By Shaun Church
Cold, Hard Football Facts Desert Fox (@church_NFL)
The Cold, Hard Football Facts have brought you Real Quarterback Rating each week since the 2011 season, and it has been a resounding success from the get-go.
Teams that won either the QBR or Defensive Real Quarterback Rating battle each week (Real QB Rating Differential, in other words) went a staggering 227-39 (85.3%) last year, including playoffs.
The indicator explains why teams win and lose games each week of the season. It also shows how truly dominant Joe Flacco and the Baltimore Ravens were in their Super Bowl-winning postseason run, despite a rather lackluster performance in the regular season.
The Ravens produced a phenomenal +42.05 Real QB Rating Differential in the 2012 postseason, outpacing every other playoff team.
Teams won at least 10 games each week of the regular season, and three weeks included undefeated records — Week 15, wild card weekend and conference championship weekend, going a combined 22-0.
The stat has had the highest Correlation to Victory in both seasons since its inception, and there is no reason to believe it won’t continue to do just that. In short: it is the best way to determine the success — or failure — of a team.
If you’re a newbie to CHFF or you are fuzzy on QBR’s meaning, read this piece. It goes into great detail to explain what QBR is and why it is a great measure of a team’s success or failure.
Here is an excerpt from the piece, written October 7, 2011:
Great teams throughout history ALWAYS have some combination of high passer rating on offense, low passer rating on defense (i.e., a very good Defensive Passer Rating) and, in most cases, a very great combination of both, as measured by Passer Rating Differential.
But we wanted to find a way to measure all aspects of QB play, from running the ball to suffering sacks, to total turnovers, including fumbles. After all, some QBs are better or worse than others in each of these indicators. And, at the end of the day, TD runs, sacks and fumbles impact a game as much as any other big play. Yet nobody is measuring the impact of these plays, and how they impact a QB and a team’s performance, in a single number.
So late last season  we began toying with a formula that would measure all aspects of quarterbacking and — in CHFF tradition — find the easiest-to-understand way to express that performance.
The result of said toying is Real Quarterback Rating and Defensive Real Quarterback Rating.
We also forecasted the future formation of another stat — the combining of QBR and DQBR to result in Real Quarterback Rating Differential.
It is ready to be unveiled for the 2013 season and, like the gangster I am, I have been chosen to show it to you in action. Thus, we are here discussing the 2012 season.
I went back and looked at QBR and DQBR for last year’s regular season and put the numbers into a chart, which you see below. What I found was that, as good an indicator of success as QBR is, QBR Differential is an even better gauge.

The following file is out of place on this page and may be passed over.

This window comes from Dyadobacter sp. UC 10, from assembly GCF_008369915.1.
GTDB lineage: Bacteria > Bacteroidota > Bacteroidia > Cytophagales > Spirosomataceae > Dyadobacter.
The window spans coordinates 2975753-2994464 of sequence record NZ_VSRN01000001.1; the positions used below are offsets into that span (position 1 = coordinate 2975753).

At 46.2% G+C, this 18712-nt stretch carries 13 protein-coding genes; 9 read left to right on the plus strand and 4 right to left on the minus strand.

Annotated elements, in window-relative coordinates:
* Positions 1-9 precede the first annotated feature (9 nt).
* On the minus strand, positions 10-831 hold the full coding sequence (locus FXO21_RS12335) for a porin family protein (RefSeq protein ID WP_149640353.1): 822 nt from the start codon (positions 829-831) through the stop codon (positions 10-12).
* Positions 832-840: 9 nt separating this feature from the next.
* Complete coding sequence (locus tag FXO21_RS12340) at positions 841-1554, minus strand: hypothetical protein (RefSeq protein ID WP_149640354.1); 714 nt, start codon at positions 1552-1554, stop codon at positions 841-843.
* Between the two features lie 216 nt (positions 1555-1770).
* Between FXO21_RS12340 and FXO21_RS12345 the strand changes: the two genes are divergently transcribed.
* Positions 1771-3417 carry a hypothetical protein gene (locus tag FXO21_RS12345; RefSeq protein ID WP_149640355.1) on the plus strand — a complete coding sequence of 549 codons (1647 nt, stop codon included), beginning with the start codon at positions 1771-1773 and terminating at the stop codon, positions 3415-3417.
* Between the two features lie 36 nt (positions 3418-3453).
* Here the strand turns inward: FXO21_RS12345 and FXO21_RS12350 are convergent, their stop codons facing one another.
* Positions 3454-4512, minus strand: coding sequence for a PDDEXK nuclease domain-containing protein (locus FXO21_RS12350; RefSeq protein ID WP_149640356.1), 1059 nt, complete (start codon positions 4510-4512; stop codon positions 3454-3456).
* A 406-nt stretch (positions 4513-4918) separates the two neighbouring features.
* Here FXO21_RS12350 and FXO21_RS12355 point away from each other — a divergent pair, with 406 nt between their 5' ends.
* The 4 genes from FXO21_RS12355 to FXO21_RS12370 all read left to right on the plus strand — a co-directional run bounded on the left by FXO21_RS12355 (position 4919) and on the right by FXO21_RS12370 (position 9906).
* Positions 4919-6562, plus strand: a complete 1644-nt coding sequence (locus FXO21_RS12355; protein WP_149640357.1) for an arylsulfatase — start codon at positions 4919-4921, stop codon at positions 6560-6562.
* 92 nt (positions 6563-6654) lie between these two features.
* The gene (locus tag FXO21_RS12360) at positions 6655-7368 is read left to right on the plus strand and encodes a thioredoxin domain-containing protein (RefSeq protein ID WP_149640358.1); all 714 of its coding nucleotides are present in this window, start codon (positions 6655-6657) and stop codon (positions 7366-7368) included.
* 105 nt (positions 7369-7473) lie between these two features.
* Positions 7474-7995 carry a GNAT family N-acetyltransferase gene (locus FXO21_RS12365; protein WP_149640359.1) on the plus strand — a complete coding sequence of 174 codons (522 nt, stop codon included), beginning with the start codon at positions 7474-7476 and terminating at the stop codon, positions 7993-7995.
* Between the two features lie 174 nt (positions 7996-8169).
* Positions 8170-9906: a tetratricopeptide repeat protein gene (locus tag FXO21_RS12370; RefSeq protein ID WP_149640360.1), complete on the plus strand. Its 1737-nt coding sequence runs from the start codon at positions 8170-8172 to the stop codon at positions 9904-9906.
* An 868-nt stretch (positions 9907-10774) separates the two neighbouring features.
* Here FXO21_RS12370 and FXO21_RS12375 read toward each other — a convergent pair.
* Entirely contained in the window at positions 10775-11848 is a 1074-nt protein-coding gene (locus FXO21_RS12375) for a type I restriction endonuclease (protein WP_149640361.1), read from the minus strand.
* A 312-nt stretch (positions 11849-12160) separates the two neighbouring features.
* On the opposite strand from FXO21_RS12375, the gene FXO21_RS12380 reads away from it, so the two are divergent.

The numbers in parenthesis from left to right are offensive rank, defensive rank and combined winning percentage.
Note that nine of the top 10 teams in QBR Differential made the playoffs last year. The Super Bowl champion Baltimore Ravens, as you see, finished No. 12 at a plus-5.60 differential.
On the other end of the spectrum, the Arizona Cardinals (No. 2 in DQBR) were so bad at quarterback (No. 32) it did not matter how good the defense was. They lost games solely because of quarterback play instead of winning games because of it.
There were two anomalies from 2012, the Minnesota Vikings and Indianapolis Colts. The Vikings’ Adrian Peterson nearly set the single-season rushing record, and they rode his shoulder pads to the playoffs. The Colts, on the other hand, used the NFL’s coach of the year — now-Cardinals head coach Bruce Arians — and rookie quarterback Andrew Luck’s league-leading seven game-winning drives to propel them to the playoffs.
What’s striking are the combined records. The top 10 in QBR produced an overall record of 103-56-1 last season while the top 10 in DQBR were 104-55-1. As if that isn’t good enough, those top 10 teams in QBR Differential soared to an amazing 111-48-1 record.
Those in the middle, ranked 11 to 22, hovered around .500, while the bottom 10 teams were putrid. This was the case for all three measures of QBR.
So what does that mean for NFL teams? It’s simple, really. Those who can defend the pass and contain the opposing quarterback, while on offense having a successful quarterback, win the most games.
The charts to the right show last year’s playoff quarterbacks and how they performed in the regular season (top), and then in the playoffs (bottom). They are ranked in order of highest to lowest QBR.
Notice Baltimore’s Joe Flacco, the Super Bowl XLVII MVP, way down the list in the regular season. Based on his numbers, one would expect the Ravens might not have fared so well in the postseason.
But Flacco kicked it up a notch (BAM!) in the playoffs and led everyone with a 108.30 playoff QBR.
He was responsible for one turnover the entire month of playoff games while becoming just the second quarterback in the Super Bowl era to throw 10-plus touchdowns while not throwing a single interception (Joe Montana, 1989, per ProFootballReference).
While Flacco enjoyed one of the best postseasons in NFL history, he was not the exclusive reason for bringing the Lombardi Trophy back to Baltimore.
The defense stifled all four quarterbacks it faced, allowing a combined 66.25 DQBR. That was Andrew Luck, Peyton Manning, Tom Brady and Colin Kaepernick in succession, respectively.
Put together to create the QBR Differential, and you get a +42.05 differential.
Now it’s clear just why the Ravens walked away Super Bowl champions.